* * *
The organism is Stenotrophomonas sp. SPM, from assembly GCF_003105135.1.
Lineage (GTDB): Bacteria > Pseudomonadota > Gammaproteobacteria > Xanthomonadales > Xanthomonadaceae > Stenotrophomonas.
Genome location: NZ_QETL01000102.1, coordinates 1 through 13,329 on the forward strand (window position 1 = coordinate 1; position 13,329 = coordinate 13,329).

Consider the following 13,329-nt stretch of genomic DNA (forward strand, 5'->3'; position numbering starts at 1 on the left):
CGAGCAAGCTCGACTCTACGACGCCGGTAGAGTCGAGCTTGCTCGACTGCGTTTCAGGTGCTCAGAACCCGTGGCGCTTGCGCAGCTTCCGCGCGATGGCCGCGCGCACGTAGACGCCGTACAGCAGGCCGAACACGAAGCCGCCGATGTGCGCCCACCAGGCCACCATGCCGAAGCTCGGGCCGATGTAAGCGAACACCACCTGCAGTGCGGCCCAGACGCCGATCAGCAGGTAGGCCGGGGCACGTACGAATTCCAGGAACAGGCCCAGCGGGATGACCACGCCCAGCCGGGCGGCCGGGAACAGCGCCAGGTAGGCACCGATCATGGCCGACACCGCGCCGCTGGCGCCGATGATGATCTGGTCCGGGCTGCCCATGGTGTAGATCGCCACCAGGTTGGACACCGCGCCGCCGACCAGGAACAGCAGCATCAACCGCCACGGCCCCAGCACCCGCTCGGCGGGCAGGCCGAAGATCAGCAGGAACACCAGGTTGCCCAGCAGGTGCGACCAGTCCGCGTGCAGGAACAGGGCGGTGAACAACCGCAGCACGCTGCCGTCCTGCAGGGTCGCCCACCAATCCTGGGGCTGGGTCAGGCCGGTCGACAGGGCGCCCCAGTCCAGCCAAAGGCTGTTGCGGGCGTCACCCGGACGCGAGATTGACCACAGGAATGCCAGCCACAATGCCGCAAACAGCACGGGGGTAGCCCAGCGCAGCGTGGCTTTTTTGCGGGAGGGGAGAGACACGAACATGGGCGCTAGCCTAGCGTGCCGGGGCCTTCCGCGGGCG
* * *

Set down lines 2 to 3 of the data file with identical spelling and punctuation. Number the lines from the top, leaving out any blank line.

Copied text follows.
Lineage (GTDB): Bacteria > Pseudomonadota > Gammaproteobacteria > Xanthomonadales > Xanthomonadaceae > Stenotrophomonas.
Genome location: NZ_QETL01000102.1, coordinates 1 through 13,329 on the forward strand (window position 1 = coordinate 1; position 13,329 = coordinate 13,329).